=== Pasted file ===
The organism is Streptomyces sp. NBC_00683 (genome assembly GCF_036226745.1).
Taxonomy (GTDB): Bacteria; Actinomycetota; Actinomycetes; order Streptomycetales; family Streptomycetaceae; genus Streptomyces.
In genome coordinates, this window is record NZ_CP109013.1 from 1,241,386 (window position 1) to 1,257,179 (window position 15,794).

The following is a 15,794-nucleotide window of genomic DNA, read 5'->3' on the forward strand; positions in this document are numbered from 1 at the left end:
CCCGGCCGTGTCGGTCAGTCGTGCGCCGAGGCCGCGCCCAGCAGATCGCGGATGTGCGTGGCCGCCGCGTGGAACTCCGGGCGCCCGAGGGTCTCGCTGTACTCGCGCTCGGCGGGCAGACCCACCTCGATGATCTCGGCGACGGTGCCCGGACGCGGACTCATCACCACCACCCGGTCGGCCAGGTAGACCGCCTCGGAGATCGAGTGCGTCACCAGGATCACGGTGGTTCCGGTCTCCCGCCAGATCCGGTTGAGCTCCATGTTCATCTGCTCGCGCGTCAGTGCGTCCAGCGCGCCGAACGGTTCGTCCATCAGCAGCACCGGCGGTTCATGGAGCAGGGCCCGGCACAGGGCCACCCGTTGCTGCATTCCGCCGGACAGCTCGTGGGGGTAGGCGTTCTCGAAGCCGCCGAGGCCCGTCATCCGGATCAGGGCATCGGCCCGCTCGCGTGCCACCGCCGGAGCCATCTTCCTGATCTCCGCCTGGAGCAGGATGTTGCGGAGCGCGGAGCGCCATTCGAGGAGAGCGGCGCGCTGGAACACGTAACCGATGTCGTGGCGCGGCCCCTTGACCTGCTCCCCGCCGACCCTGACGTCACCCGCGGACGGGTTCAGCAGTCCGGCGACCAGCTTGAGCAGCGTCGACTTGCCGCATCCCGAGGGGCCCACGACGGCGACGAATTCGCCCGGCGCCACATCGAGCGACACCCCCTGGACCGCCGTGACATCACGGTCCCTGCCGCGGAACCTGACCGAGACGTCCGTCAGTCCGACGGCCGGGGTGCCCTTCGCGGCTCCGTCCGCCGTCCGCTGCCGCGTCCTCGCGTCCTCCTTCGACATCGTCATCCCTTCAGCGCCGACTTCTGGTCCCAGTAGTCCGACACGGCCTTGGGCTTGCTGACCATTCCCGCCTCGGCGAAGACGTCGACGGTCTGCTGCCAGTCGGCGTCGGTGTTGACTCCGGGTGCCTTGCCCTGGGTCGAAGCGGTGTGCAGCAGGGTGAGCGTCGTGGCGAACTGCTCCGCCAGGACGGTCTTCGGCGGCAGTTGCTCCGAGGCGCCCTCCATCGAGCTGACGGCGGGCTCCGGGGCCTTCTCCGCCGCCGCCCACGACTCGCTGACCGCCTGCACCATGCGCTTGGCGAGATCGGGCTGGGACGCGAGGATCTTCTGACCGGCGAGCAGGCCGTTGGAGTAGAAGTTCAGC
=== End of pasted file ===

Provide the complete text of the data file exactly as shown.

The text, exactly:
The organism is Streptomyces sp. NBC_00683 (genome assembly GCF_036226745.1).
Taxonomy (GTDB): Bacteria; Actinomycetota; Actinomycetes; order Streptomycetales; family Streptomycetaceae; genus Streptomyces.
In genome coordinates, this window is record NZ_CP109013.1 from 1,241,386 (window position 1) to 1,257,179 (window position 15,794).

The following is a 15,794-nucleotide window of genomic DNA, read 5'->3' on the forward strand; positions in this document are numbered from 1 at the left end:
CCCGGCCGTGTCGGTCAGTCGTGCGCCGAGGCCGCGCCCAGCAGATCGCGGATGTGCGTGGCCGCCGCGTGGAACTCCGGGCGCCCGAGGGTCTCGCTGTACTCGCGCTCGGCGGGCAGACCCACCTCGATGATCTCGGCGACGGTGCCCGGACGCGGACTCATCACCACCACCCGGTCGGCCAGGTAGACCGCCTCGGAGATCGAGTGCGTCACCAGGATCACGGTGGTTCCGGTCTCCCGCCAGATCCGGTTGAGCTCCATGTTCATCTGCTCGCGCGTCAGTGCGTCCAGCGCGCCGAACGGTTCGTCCATCAGCAGCACCGGCGGTTCATGGAGCAGGGCCCGGCACAGGGCCACCCGTTGCTGCATTCCGCCGGACAGCTCGTGGGGGTAGGCGTTCTCGAAGCCGCCGAGGCCCGTCATCCGGATCAGGGCATCGGCCCGCTCGCGTGCCACCGCCGGAGCCATCTTCCTGATCTCCGCCTGGAGCAGGATGTTGCGGAGCGCGGAGCGCCATTCGAGGAGAGCGGCGCGCTGGAACACGTAACCGATGTCGTGGCGCGGCCCCTTGACCTGCTCCCCGCCGACCCTGACGTCACCCGCGGACGGGTTCAGCAGTCCGGCGACCAGCTTGAGCAGCGTCGACTTGCCGCATCCCGAGGGGCCCACGACGGCGACGAATTCGCCCGGCGCCACATCGAGCGACACCCCCTGGACCGCCGTGACATCACGGTCCCTGCCGCGGAACCTGACCGAGACGTCCGTCAGTCCGACGGCCGGGGTGCCCTTCGCGGCTCCGTCCGCCGTCCGCTGCCGCGTCCTCGCGTCCTCCTTCGACATCGTCATCCCTTCAGCGCCGACTTCTGGTCCCAGTAGTCCGACACGGCCTTGGGCTTGCTGACCATTCCCGCCTCGGCGAAGACGTCGACGGTCTGCTGCCAGTCGGCGTCGGTGTTGACTCCGGGTGCCTTGCCCTGGGTCGAAGCGGTGTGCAGCAGGGTGAGCGTCGTGGCGAACTGCTCCGCCAGGACGGTCTTCGGCGGCAGTTGCTCCGAGGCGCCCTCCATCGAGCTGACGGCGGGCTCCGGGGCCTTCTCCGCCGCCGCCCACGACTCGCTGACCGCCTGCACCATGCGCTTGGCGAGATCGGGCTGGGACGCGAGGATCTTCTGACCGGCGAGCAGGCCGTTGGAGTAGAAGTTCAGC